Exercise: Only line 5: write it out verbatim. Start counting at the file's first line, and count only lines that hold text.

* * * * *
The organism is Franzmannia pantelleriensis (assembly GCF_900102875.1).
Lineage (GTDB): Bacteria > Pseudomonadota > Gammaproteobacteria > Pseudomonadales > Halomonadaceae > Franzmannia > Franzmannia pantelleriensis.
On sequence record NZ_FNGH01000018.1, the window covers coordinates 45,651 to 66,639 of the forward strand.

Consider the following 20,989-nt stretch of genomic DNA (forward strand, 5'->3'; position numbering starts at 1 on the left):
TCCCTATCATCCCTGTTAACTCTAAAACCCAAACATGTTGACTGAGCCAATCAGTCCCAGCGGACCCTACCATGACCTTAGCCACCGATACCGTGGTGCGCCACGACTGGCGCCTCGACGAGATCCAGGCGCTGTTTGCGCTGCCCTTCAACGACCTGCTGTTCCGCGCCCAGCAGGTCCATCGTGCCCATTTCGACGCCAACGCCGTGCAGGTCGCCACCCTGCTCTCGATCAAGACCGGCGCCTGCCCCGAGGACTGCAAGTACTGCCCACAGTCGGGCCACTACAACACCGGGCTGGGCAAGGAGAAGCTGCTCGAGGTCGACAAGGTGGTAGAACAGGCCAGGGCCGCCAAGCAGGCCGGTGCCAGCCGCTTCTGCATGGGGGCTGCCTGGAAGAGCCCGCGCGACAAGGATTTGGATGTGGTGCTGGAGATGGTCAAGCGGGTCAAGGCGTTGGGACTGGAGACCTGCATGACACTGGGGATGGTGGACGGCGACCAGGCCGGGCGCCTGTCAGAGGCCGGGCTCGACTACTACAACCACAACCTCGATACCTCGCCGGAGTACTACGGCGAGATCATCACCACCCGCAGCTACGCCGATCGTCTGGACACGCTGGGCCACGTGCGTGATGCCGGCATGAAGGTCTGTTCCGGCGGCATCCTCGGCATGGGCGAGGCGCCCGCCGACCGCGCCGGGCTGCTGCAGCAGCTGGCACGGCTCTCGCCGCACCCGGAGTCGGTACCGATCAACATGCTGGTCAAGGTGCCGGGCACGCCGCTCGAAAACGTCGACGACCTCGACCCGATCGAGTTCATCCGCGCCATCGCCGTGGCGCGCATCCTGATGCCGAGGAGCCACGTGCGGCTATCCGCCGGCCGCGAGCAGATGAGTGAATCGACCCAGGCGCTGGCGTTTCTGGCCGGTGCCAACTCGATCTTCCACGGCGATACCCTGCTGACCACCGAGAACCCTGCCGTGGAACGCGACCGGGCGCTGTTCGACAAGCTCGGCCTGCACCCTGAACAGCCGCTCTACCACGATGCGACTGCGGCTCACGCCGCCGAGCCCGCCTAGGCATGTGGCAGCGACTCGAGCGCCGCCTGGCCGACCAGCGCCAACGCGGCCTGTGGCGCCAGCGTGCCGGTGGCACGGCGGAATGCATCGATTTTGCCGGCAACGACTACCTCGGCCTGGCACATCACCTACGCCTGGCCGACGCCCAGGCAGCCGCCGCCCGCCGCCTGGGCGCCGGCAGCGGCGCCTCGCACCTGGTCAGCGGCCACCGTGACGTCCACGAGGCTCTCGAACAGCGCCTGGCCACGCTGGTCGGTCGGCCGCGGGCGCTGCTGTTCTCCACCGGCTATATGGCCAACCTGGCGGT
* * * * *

TCCCTATCATCCCTGTTAACTCTAAAACCCAAACATGTTGACTGAGCCAATCAGTCCCAGCGGACCCTACCATGACCTTAGCCACCGATACCGTGGTGCGCCACGACTGGCGCCTCGACGAGATCCAGGCGCTGTTTGCGCTGCCCTTCAACGACCTGCTGTTCCGCGCCCAGCAGGTCCATCGTGCCCATTTCGACGCCAACGCCGTGCAGGTCGCCACCCTGCTCTCGATCAAGACCGGCGCCTGCCCCGAGGACTGCAAGTACTGCCCACAGTCGGGCCACTACAACACCGGGCTGGGCAAGGAGAAGCTGCTCGAGGTCGACAAGGTGGTAGAACAGGCCAGGGCCGCCAAGCAGGCCGGTGCCAGCCGCTTCTGCATGGGGGCTGCCTGGAAGAGCCCGCGCGACAAGGATTTGGATGTGGTGCTGGAGATGGTCAAGCGGGTCAAGGCGTTGGGACTGGAGACCTGCATGACACTGGGGATGGTGGACGGCGACCAGGCCGGGCGCCTGTCAGAGGCCGGGCTCGACTACTACAACCACAACCTCGATACCTCGCCGGAGTACTACGGCGAGATCATCACCACCCGCAGCTACGCCGATCGTCTGGACACGCTGGGCCACGTGCGTGATGCCGGCATGAAGGTCTGTTCCGGCGGCATCCTCGGCATGGGCGAGGCGCCCGCCGACCGCGCCGGGCTGCTGCAGCAGCTGGCACGGCTCTCGCCGCACCCGGAGTCGGTACCGATCAACATGCTGGTCAAGGTGCCGGGCACGCCGCTCGAAAACGTCGACGACCTCGACCCGATCGAGTTCATCCGCGCCATCGCCGTGGCGCGCATCCTGATGCCGAGGAGCCACGTGCGGCTATCCGCCGGCCGCGAGCAGATGAGTGAATCGACCCAGGCGCTGGCGTTTCTGGCCGGTGCCAACTCGATCTTCCACGGCGATACCCTGCTGACCACCGAGAACCCTGCCGTGGAACGCGACCGGGCGCTGTTCGACAAGCTCGGCCTGCACCCTGAACAGCCGCTCTACCACGATGCGACTGCGGCTCACGCCGCCGAGCCCGCCTAGGCATGTGGCAGCGACTCGAGCGCCGCCTGGCCGACCAGCGCCAACGCGGCCTGTGGCGCCAGCGTGCCGGTGGCACGGCGGAATGCATCGATTTTGCCGGCAACGACTACCTCGGCCTGGCACATCACCTACGCCTGGCCGACGCCCAGGCAGCCGCCGCCCGCCGCCTGGGCGCCGGCAGCGGCGCCTCGCACCTGGTCAGCGGCCACCGTGACGTCCACGAGGCTCTCGAACAGCGCCTGGCCACGCTGGTCGGTCGGCCGCGGGCGCTGCTGTTCTCCACCGGCTATATGGCCAACCTGGCGGT